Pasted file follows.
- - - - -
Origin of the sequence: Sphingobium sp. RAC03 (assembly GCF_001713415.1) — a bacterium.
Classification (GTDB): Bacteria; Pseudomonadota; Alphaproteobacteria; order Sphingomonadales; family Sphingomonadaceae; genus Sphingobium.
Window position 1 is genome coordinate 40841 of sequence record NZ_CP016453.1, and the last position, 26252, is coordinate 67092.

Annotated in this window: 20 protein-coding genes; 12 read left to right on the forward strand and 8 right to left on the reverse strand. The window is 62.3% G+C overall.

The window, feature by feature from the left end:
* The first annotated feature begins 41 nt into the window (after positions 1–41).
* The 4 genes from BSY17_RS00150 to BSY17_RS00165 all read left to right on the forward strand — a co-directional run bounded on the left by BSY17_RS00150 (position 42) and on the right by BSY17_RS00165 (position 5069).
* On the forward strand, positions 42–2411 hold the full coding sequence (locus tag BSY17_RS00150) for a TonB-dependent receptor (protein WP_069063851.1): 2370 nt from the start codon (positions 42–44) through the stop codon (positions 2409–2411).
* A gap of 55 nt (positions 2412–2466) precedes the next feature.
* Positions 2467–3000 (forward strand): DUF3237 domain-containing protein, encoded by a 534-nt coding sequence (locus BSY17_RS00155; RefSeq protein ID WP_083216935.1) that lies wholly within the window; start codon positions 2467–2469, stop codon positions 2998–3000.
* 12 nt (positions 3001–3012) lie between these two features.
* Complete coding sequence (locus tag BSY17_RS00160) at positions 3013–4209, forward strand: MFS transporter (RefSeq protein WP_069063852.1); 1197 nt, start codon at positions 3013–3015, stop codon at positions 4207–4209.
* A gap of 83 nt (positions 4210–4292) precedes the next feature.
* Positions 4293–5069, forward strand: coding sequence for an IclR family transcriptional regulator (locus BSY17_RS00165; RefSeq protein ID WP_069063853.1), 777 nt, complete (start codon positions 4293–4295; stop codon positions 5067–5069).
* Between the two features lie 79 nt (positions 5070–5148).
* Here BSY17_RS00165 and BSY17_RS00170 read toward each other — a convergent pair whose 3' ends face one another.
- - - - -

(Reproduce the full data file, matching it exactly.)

Origin of the sequence: Sphingobium sp. RAC03 (assembly GCF_001713415.1) — a bacterium.
Classification (GTDB): Bacteria; Pseudomonadota; Alphaproteobacteria; order Sphingomonadales; family Sphingomonadaceae; genus Sphingobium.
Window position 1 is genome coordinate 40841 of sequence record NZ_CP016453.1, and the last position, 26252, is coordinate 67092.

Annotated in this window: 20 protein-coding genes; 12 read left to right on the forward strand and 8 right to left on the reverse strand. The window is 62.3% G+C overall.

The window, feature by feature from the left end:
* The first annotated feature begins 41 nt into the window (after positions 1–41).
* The 4 genes from BSY17_RS00150 to BSY17_RS00165 all read left to right on the forward strand — a co-directional run bounded on the left by BSY17_RS00150 (position 42) and on the right by BSY17_RS00165 (position 5069).
* On the forward strand, positions 42–2411 hold the full coding sequence (locus tag BSY17_RS00150) for a TonB-dependent receptor (protein WP_069063851.1): 2370 nt from the start codon (positions 42–44) through the stop codon (positions 2409–2411).
* A gap of 55 nt (positions 2412–2466) precedes the next feature.
* Positions 2467–3000 (forward strand): DUF3237 domain-containing protein, encoded by a 534-nt coding sequence (locus BSY17_RS00155; RefSeq protein ID WP_083216935.1) that lies wholly within the window; start codon positions 2467–2469, stop codon positions 2998–3000.
* 12 nt (positions 3001–3012) lie between these two features.
* Complete coding sequence (locus tag BSY17_RS00160) at positions 3013–4209, forward strand: MFS transporter (RefSeq protein WP_069063852.1); 1197 nt, start codon at positions 3013–3015, stop codon at positions 4207–4209.
* A gap of 83 nt (positions 4210–4292) precedes the next feature.
* Positions 4293–5069, forward strand: coding sequence for an IclR family transcriptional regulator (locus BSY17_RS00165; RefSeq protein ID WP_069063853.1), 777 nt, complete (start codon positions 4293–4295; stop codon positions 5067–5069).
* Between the two features lie 79 nt (positions 5070–5148).
* Here BSY17_RS00165 and BSY17_RS00170 read toward each other — a convergent pair whose 3' ends face one another.